The day started out cold - in the low teens. But then, just in time for the polar plunge, it got colder.
At 2 p.m., when some of the participants were having second thoughts, the temperature was 6 and a light, refreshing breeze put the wind chill factor at 3.
It was all for a good cause, though.
Times Observer photos by Rob Andersen
Polar plungers exit the lake in a rapid fashion
Major Ronald Starnes of the Salvation Army told the crowd that all money raised by the event would be used to help local people, and plungers entered the 33-degree water 20 at a time.
The first group in was the Northwest Savings Bank Men (and Women) in Black. Rich Laws of Northwest said it was his first time, but not his last. "It was cold, colder than I thought it would be," he said "It was fun and I'm glad I did it."
Even though the sled dog races were canceled, there were still plenty of husky action on Saturday. Demonstrations of one, two and four dog sleds had the excited huskies racing, and a series of weight pulls drew crowds before the plunge. There were also "Canicross" racing, with humans running cross-country behind leashed dogs.
Three members of Native American tribes sang social songs in the Mushers' Cafe entertaining people that were warming themselves with soup, chili and sandwiches in front of a crackling fire.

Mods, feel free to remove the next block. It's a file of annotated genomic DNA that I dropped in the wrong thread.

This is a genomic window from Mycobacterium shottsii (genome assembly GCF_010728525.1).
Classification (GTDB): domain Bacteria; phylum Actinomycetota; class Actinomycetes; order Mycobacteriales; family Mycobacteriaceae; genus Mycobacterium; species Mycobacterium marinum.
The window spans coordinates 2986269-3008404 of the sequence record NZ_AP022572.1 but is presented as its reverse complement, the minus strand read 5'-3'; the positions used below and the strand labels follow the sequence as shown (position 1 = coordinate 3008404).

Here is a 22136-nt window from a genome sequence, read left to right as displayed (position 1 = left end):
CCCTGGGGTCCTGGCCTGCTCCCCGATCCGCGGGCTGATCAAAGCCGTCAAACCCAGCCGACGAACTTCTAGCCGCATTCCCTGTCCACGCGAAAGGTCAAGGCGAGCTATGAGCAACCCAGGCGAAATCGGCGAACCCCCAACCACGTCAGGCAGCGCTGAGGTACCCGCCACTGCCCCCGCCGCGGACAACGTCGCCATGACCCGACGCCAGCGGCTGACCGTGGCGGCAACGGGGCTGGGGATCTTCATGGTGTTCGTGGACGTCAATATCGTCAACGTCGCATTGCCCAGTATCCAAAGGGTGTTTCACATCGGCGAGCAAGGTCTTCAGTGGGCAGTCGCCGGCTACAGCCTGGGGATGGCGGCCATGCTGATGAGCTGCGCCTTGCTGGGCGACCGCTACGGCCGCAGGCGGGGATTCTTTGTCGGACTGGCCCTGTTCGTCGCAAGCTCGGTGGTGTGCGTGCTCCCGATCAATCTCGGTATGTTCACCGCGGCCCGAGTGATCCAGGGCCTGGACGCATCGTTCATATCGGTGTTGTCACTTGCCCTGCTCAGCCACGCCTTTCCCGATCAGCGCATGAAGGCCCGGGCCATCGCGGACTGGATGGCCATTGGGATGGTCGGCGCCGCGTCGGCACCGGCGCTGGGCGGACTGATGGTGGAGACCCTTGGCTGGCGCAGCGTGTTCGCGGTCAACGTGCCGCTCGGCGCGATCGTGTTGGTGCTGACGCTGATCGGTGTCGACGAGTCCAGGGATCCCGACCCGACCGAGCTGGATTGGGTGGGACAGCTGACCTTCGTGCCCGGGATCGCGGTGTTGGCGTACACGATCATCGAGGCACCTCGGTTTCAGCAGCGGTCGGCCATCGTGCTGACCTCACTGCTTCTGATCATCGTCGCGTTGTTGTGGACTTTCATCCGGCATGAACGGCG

The Allegany Singers from Allegany, N.Y., represented different tribes and clans. Kyle Doudy Jr., a Tuscarora of the Bear Clan, Kerwin Doudy, a Seneca Turtle Clan member, and Gonio Miller, who is also Turtle Clan from the Mohawk Nation, performed together.
Matt Boozer of Erie was with his niece Jessica Baccus of Warren. "I like it. We are really here to see the weight pull and the polar plunge," he said.
Food was available on both sides of the lake and a number of ice fishermen and women were scattered across the lake. Helen Bogenschutz of Bradford was fishing with two companions and showed a stringer of eight nice trout. She said they had released at least two dozen more.
People came from all across the country, and two young children riding in a pulled sled were visiting from the United Kingdom.